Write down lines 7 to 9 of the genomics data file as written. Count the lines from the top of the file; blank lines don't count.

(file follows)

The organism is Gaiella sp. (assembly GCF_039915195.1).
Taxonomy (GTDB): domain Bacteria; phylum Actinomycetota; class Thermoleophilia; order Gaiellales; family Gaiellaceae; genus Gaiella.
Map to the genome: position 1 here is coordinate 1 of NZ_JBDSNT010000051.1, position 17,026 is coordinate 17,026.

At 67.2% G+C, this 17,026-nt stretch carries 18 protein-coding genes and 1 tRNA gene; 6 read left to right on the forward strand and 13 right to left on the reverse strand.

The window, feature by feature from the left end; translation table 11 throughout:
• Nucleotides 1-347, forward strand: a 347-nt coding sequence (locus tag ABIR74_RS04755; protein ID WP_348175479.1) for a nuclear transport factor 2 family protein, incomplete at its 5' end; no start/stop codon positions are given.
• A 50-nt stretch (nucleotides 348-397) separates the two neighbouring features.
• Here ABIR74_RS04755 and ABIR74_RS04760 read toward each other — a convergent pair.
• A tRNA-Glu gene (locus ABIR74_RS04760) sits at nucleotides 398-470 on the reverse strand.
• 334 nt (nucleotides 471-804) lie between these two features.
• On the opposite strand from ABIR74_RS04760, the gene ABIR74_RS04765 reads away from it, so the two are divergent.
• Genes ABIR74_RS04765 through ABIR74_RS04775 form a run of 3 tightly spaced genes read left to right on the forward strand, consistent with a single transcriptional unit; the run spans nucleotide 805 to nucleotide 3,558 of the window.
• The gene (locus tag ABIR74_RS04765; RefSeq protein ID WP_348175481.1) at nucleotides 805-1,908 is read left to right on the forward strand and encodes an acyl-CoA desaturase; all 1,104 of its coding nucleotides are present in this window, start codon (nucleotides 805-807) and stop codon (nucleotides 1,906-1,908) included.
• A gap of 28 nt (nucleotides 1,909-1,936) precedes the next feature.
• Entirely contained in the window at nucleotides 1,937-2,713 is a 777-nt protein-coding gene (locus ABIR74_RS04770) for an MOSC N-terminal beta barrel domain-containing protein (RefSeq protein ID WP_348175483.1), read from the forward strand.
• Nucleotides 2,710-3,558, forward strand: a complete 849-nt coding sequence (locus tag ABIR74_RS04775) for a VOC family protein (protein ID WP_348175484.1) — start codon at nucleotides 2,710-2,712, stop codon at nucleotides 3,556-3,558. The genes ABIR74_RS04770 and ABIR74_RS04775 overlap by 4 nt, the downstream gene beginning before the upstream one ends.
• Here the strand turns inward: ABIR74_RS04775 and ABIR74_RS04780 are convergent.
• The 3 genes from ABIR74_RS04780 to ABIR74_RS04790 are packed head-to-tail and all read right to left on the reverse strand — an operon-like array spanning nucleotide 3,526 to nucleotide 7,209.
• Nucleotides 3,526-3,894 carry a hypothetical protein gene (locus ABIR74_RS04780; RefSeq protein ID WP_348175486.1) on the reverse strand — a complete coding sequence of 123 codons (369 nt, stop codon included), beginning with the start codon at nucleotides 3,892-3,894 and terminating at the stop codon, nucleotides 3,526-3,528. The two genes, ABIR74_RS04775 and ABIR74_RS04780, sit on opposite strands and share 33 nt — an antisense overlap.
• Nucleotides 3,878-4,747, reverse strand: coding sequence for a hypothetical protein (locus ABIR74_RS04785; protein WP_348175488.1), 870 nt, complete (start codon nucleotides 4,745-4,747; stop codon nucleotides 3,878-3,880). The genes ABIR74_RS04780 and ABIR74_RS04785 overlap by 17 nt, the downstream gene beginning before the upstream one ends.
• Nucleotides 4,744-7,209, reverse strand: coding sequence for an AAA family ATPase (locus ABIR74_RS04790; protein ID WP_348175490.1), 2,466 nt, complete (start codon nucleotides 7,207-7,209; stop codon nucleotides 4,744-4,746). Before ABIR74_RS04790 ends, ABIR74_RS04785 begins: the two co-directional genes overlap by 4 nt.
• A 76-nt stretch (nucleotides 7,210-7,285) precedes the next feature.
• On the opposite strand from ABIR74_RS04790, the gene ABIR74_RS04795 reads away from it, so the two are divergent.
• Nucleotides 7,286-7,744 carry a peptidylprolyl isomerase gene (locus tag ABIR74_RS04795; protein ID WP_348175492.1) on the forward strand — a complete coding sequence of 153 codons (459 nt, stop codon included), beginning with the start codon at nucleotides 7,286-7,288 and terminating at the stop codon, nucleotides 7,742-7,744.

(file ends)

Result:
• A 50-nt stretch (nucleotides 348-397) separates the two neighbouring features.
• Here ABIR74_RS04755 and ABIR74_RS04760 read toward each other — a convergent pair.
• A tRNA-Glu gene (locus ABIR74_RS04760) sits at nucleotides 398-470 on the reverse strand.